The Rachel Papers was Martin Amis’ first novel and was about a young man running around London in the seventies trying to get laid (mainly by a girl called Rachel) and cram for the Oxford Entrance Exam. I’ve always had a soft spot for it as I read it back when I was a fresh faced sixth former with very similar interests. The reason for recommendation is, this passage:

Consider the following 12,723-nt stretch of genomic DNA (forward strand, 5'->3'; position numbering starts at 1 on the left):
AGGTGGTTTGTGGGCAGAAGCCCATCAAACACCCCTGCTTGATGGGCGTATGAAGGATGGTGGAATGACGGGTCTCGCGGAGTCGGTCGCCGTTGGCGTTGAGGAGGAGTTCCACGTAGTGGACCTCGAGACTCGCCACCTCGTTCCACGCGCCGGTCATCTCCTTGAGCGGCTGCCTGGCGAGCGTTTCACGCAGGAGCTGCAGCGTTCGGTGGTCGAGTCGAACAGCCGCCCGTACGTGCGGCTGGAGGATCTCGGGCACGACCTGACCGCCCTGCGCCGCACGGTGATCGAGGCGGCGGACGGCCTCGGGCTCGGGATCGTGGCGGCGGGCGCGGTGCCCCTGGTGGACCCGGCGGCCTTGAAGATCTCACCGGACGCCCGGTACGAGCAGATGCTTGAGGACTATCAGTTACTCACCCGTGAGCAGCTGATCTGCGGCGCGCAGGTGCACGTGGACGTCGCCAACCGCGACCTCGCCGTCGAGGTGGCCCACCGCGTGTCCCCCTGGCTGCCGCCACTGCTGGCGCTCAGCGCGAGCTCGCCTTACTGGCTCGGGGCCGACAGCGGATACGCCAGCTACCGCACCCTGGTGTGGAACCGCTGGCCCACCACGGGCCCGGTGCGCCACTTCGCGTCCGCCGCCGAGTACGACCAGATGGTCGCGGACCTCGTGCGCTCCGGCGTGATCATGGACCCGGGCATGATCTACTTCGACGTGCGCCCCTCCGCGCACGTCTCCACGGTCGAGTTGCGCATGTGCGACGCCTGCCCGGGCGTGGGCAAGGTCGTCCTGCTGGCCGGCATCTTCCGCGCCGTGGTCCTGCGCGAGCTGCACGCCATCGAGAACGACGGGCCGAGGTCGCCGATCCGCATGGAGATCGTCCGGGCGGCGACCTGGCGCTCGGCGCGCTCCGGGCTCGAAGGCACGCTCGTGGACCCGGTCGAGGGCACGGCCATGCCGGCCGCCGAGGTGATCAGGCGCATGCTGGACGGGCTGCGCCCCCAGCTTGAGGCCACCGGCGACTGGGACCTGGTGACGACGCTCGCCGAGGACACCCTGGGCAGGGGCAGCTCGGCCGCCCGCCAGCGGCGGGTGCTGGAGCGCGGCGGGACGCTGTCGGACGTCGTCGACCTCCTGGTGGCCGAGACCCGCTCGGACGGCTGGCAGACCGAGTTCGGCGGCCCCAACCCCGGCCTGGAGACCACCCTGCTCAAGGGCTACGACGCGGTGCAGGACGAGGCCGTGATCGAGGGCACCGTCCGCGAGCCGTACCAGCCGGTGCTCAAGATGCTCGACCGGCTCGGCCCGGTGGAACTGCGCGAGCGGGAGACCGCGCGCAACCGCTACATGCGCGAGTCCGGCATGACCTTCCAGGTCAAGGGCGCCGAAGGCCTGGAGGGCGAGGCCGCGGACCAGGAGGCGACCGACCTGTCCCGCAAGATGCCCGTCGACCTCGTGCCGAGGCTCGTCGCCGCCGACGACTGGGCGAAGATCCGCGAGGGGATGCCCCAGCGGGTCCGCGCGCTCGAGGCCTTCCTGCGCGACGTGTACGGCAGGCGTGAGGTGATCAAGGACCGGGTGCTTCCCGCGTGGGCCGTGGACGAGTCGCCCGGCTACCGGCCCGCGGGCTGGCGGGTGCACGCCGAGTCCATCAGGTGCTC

The Practical Criticism Paper. I explicated a Donne sonnet and paid uncomprehending lip-service to a beefy dirge by someone called John Skelton. there was a D. H. Lawrence essay on how passionate and truthful D. H. Lawrence was: a characteristic piece of small-cocked doggerel which I treated with characteristic knowingness. Finally, I belaboured one of Gerard Manley Hopkins’s sleazier lyrics, implying (a last-minute reread made clear) that it was a high time we burned all extant editions of the little fag’s poetry; emendations took the form of replacing some of the ‘ands’ with ‘buts’, and of changing the odd ‘moreover’ to ‘however’.